High school music class was another ordeal. At one point, our music teacher told us that we were going to learn how to play the recorder (a woodwind musical instrument from the flute family). I looked at her thinking, “You whore! Not unless you provide me with a bucket to catch all my drool!”
As expected, instead of blowing a gentle flow of air into the instrument, I created a fountain of saliva. I spewed a steady gush of spit throughout entire classical pieces, turning my recorder into a water pipe and drenching my classmates with wet melodies the whole semester.
What my music class didn’t know was that sitting beside me in fast-moving vehicles such as speedboats, jet skis, motorbikes or cars and buses with open windows may likewise result in the same occasional scattered rain showers.
I’ve since then learned to stay away from any apparatus having to do with wind—both musical and vehicular. But my saliva hasn’t been too happy with that.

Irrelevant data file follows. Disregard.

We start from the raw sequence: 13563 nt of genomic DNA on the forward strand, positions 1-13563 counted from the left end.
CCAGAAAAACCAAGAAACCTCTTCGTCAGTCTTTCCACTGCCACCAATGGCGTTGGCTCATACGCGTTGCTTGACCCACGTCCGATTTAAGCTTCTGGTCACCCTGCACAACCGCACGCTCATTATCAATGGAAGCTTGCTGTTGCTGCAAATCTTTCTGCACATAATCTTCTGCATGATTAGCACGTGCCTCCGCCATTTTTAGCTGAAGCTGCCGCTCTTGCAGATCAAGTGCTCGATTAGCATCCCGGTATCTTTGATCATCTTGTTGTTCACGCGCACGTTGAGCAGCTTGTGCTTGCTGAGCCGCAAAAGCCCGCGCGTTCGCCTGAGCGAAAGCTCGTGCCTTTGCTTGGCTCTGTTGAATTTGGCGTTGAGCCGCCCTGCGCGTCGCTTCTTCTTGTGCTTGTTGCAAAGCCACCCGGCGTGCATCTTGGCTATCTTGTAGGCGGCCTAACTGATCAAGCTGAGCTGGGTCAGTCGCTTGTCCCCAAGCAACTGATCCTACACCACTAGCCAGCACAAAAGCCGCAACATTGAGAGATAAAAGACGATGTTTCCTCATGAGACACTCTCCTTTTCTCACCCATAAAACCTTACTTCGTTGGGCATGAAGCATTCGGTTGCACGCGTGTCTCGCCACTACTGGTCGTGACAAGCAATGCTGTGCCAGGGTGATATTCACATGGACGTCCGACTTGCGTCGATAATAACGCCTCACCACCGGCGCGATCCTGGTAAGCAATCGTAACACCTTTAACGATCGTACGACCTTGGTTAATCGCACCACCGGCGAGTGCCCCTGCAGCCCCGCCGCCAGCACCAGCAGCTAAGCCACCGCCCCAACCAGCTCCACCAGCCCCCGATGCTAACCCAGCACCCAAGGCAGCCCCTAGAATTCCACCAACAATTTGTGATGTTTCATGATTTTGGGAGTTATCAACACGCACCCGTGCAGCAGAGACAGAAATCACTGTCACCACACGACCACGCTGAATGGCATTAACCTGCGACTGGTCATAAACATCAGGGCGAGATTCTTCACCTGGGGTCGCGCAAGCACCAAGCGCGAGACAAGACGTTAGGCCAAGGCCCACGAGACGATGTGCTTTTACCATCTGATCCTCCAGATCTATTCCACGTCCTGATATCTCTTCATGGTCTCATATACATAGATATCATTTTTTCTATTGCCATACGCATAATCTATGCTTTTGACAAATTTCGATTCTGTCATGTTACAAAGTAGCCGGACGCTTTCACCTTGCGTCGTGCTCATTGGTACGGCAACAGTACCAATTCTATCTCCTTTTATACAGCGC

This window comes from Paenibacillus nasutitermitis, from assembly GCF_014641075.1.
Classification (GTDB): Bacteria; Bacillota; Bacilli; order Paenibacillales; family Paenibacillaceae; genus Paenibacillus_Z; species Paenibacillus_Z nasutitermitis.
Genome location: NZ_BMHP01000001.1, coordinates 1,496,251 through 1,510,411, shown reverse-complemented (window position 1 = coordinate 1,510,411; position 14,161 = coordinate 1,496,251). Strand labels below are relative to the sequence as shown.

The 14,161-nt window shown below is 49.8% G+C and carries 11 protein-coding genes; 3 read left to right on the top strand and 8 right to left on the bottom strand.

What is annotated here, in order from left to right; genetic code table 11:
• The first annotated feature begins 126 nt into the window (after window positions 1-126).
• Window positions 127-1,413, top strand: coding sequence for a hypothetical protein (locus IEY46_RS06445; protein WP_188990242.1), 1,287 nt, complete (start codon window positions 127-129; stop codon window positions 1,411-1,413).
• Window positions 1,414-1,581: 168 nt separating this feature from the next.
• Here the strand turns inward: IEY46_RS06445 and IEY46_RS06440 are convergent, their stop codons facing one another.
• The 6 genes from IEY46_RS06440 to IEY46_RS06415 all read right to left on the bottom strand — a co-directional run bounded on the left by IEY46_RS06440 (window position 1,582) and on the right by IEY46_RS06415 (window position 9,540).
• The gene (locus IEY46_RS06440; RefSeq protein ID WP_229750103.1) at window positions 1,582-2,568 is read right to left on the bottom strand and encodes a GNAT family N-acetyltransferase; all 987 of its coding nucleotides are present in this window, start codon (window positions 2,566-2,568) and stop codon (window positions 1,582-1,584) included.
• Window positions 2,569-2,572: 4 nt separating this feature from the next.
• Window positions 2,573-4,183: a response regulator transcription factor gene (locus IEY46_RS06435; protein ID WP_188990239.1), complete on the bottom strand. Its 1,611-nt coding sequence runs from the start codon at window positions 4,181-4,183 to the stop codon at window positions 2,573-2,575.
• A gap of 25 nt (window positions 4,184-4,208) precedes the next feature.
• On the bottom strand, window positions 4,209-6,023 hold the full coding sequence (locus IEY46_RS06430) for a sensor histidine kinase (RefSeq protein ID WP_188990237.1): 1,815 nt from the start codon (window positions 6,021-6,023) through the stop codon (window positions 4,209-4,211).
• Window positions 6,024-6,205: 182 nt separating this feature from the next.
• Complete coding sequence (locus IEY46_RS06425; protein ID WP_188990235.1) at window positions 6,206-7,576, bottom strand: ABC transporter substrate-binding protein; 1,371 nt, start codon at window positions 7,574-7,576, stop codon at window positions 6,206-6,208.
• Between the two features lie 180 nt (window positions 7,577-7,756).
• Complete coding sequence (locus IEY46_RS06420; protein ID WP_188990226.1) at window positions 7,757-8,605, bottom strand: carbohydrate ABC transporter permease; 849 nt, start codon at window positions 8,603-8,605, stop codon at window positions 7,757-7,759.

As if guided by some evolutionary intelligence (damn those strong prehistoric genes), my saliva has dropped the need for a third party channel to launch itself into the world. It has found a new way of escaping my mouth through the simple act of yawning.
What used to be a harmless activity has turned into some form of natural aberration ever since I had my impacted wisdom teeth pulled out (yes, by the same dentist).
Somehow, in place of my molars, shallow pockets in both corners of my mouth have formed, where small amounts of saliva lay stagnant, just waiting for me to yawn and retract my tongue far back enough to push a steady spray out of my gaping mouth. I haven’t fully comprehended the entire mechanics of this but I now yawn like some venomous snake. Perfect.
So what do you do when life throws you with too much saliva? No, you don’t make lemonade as the popular saying goes. That would be sick.
You shine your appliances with it, what else?